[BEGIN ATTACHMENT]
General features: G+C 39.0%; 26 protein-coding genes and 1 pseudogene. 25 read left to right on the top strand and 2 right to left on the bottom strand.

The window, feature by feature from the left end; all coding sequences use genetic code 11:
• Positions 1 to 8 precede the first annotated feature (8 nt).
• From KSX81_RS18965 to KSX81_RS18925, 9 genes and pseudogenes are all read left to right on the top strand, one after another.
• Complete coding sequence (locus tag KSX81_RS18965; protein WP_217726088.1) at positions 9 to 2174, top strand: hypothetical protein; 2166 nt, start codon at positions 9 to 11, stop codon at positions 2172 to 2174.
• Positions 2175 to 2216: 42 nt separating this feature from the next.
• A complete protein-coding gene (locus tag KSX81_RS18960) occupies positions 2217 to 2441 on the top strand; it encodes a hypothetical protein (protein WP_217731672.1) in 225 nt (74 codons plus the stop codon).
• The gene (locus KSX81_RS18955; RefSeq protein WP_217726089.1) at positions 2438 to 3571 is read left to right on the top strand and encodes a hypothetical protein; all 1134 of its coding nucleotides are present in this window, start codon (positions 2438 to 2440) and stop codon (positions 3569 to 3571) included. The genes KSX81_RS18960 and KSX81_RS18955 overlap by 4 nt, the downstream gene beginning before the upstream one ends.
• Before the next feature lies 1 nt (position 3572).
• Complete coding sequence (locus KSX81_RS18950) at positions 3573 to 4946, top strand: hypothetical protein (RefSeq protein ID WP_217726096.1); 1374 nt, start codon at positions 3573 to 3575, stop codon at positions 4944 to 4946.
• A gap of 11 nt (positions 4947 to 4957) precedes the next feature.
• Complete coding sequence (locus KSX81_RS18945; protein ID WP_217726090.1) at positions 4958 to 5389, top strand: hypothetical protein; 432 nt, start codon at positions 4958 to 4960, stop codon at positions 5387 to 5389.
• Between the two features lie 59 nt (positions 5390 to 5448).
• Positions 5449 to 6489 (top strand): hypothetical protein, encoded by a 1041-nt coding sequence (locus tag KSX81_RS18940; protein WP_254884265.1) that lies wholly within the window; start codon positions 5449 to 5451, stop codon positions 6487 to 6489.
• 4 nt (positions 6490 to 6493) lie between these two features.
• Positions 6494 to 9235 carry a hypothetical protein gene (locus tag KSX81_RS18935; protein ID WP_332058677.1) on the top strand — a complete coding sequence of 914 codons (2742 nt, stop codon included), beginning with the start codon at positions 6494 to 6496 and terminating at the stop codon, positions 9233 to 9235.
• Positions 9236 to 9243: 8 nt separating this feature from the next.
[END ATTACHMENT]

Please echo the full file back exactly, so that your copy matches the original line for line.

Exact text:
General features: G+C 39.0%; 26 protein-coding genes and 1 pseudogene. 25 read left to right on the top strand and 2 right to left on the bottom strand.

The window, feature by feature from the left end; all coding sequences use genetic code 11:
• Positions 1 to 8 precede the first annotated feature (8 nt).
• From KSX81_RS18965 to KSX81_RS18925, 9 genes and pseudogenes are all read left to right on the top strand, one after another.
• Complete coding sequence (locus tag KSX81_RS18965; protein WP_217726088.1) at positions 9 to 2174, top strand: hypothetical protein; 2166 nt, start codon at positions 9 to 11, stop codon at positions 2172 to 2174.
• Positions 2175 to 2216: 42 nt separating this feature from the next.
• A complete protein-coding gene (locus tag KSX81_RS18960) occupies positions 2217 to 2441 on the top strand; it encodes a hypothetical protein (protein WP_217731672.1) in 225 nt (74 codons plus the stop codon).
• The gene (locus KSX81_RS18955; RefSeq protein WP_217726089.1) at positions 2438 to 3571 is read left to right on the top strand and encodes a hypothetical protein; all 1134 of its coding nucleotides are present in this window, start codon (positions 2438 to 2440) and stop codon (positions 3569 to 3571) included. The genes KSX81_RS18960 and KSX81_RS18955 overlap by 4 nt, the downstream gene beginning before the upstream one ends.
• Before the next feature lies 1 nt (position 3572).
• Complete coding sequence (locus KSX81_RS18950) at positions 3573 to 4946, top strand: hypothetical protein (RefSeq protein ID WP_217726096.1); 1374 nt, start codon at positions 3573 to 3575, stop codon at positions 4944 to 4946.
• A gap of 11 nt (positions 4947 to 4957) precedes the next feature.
• Complete coding sequence (locus KSX81_RS18945; protein ID WP_217726090.1) at positions 4958 to 5389, top strand: hypothetical protein; 432 nt, start codon at positions 4958 to 4960, stop codon at positions 5387 to 5389.
• Between the two features lie 59 nt (positions 5390 to 5448).
• Positions 5449 to 6489 (top strand): hypothetical protein, encoded by a 1041-nt coding sequence (locus tag KSX81_RS18940; protein WP_254884265.1) that lies wholly within the window; start codon positions 5449 to 5451, stop codon positions 6487 to 6489.
• 4 nt (positions 6490 to 6493) lie between these two features.
• Positions 6494 to 9235 carry a hypothetical protein gene (locus tag KSX81_RS18935; protein ID WP_332058677.1) on the top strand — a complete coding sequence of 914 codons (2742 nt, stop codon included), beginning with the start codon at positions 6494 to 6496 and terminating at the stop codon, positions 9233 to 9235.
• Positions 9236 to 9243: 8 nt separating this feature from the next.